Friday, October 19, 2012

The Sound Synesthesia machine

Synesthesia is when stimulation to one sensory or cognitive pathway leads to involuntary experiences in another sensory or cognitive pathway. Wikipedia describes it in more detail:

Synesthesia (also spelled synæsthesia or synaesthesia, plural synesthesiæ or synæsthesiæ), from the ancient Greek σύν (syn), "together," and αἴσθησις (aisthēsis), "sensation," is a neurological condition in which stimulation of one sensory or cognitive pathway leads to automatic, involuntary experiences in a second sensory or cognitive pathway.  People who report such experiences are known as synesthetes. Recently, difficulties have been recognized in finding an adequate definition of synesthesia, as many different phenomena have been covered by this term and in many cases the term synesthesia ("union of senses") seems to be a misnomer. A more accurate term for the phenomenon may be ideasthesia.  
In one common form of synesthesia, known as grapheme → color synesthesia or color-graphemic synesthesia, letters or numbers are perceived as inherently colored, while in ordinal linguistic personification, numbers, days of the week and months of the year evoke personalities.  In spatial-sequence, or number form synesthesia, numbers, months of the year, and/or days of the week elicit precise locations in space (for example, 1980 may be "farther away" than 1990), or may have a (three-dimensional) view of a year as a map (clockwise or counterclockwise).  Yet another recently identified type, visual motion → sound synesthesia, involves hearing sounds in response to visual motion and flicker.  Over 60 types of synesthesia have been reported, but only a fraction have been evaluated by scientific research.  Even within one type, synesthetic perceptions vary in intensity and people vary in awareness of their synesthetic perceptions.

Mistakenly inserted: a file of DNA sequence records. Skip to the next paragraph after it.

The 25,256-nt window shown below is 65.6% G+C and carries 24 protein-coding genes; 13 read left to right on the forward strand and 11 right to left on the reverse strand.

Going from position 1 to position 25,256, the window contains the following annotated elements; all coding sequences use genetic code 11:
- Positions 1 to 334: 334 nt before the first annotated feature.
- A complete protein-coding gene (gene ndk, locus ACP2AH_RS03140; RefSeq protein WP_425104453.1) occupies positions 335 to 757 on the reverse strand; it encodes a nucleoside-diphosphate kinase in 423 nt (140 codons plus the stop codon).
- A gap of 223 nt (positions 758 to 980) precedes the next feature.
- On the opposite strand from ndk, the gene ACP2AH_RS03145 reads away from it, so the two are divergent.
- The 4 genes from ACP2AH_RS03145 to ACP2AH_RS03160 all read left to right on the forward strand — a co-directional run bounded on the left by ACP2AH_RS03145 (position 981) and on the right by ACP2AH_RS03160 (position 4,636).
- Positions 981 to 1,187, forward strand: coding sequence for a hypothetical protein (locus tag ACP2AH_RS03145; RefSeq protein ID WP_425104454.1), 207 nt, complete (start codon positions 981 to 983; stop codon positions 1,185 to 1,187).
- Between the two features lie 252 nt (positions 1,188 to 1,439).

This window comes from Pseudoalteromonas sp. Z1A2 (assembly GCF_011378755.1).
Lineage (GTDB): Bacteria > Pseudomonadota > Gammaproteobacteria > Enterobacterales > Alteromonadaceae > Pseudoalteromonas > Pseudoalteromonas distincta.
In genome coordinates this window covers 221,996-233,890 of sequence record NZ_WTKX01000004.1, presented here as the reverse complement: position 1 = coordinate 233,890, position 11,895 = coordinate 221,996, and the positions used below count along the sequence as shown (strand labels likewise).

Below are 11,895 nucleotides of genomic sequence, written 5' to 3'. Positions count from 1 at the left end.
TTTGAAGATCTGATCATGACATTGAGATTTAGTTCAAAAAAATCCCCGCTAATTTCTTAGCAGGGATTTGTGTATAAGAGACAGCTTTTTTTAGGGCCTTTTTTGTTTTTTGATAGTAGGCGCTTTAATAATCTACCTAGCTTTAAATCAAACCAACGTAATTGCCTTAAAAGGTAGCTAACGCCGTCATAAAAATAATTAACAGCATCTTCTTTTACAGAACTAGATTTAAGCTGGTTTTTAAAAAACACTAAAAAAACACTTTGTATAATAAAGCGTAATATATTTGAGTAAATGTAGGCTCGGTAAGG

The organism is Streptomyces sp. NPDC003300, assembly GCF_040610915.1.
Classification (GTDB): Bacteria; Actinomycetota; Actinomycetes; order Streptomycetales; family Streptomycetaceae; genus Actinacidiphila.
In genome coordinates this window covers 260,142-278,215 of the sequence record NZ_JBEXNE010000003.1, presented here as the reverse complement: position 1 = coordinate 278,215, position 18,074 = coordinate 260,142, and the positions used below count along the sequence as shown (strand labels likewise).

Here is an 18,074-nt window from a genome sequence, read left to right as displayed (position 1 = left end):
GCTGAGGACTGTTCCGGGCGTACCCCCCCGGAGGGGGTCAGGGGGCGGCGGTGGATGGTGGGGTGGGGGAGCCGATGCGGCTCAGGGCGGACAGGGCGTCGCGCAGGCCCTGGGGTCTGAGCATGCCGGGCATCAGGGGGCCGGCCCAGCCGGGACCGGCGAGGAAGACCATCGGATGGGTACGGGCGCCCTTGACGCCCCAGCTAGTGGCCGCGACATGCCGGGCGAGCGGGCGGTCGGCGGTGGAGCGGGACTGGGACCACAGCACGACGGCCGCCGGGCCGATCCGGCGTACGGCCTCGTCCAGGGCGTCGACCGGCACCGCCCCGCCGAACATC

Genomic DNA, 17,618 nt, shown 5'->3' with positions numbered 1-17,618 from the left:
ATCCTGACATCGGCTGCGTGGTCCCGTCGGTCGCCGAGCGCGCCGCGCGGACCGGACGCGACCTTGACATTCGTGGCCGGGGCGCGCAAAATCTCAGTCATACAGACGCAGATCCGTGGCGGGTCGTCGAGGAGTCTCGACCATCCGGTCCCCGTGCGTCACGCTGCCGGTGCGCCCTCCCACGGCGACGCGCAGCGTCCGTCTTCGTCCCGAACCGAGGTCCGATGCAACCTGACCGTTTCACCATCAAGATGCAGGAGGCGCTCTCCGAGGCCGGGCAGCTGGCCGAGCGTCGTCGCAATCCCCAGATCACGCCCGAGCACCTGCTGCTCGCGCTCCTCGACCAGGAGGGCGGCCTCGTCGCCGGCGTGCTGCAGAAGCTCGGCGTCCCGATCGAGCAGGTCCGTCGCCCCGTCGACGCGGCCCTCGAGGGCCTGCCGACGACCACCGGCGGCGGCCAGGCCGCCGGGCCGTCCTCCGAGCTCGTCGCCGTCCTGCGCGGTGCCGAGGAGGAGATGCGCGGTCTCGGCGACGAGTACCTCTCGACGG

Sounds intriguing, and maybe a little bizarre at the same time.  The idea that one sensory stimulation can result in two senses being stimulated simultaneously may sound a little odd to those of us who are not synthesists.  Someone associating certain numbers with colors doesn't really sound too odd to me, but sound synesthesia where where a person hears sounds in response to visual motion or flickers sounds a little more extreme.

So even if we don't experience synesthesia and don't really know how it feels...what if there was a machine that could kind of give us an idea of what it is like?  The video below is not about synesthesia nor does it ever even mention it.  The machine isn't even the called the Sound Synesthesia machine, I just decided to call it that in the title of this post.  However, when I watched the video I had one of those "Oh I see what you did there" moments and then thought of the connection to synesthesia.  The machine takes an object and spins it around while a laser scans it and makes a sound based on the shape and texture of the scanned surface.

I think if someone spent enough time with a machine like this, they could learn to associate certain sounds with certain shapes and textures.  So in a way, they may be able to train themselves to "see" objects just by hearing an audible frequency associated with that shape.  This would not be exactly the same thing that synthesists experience since they naturally associate one sensory stimulus with another sensory stimulus, but it may be the closest thing to synesthesia that a non-synthesist could experience to get some perspective on what it might be like.

And with that said, I'm glad to be done typing this post...because synesthesia is a very annoying word to have to spell out over and over!

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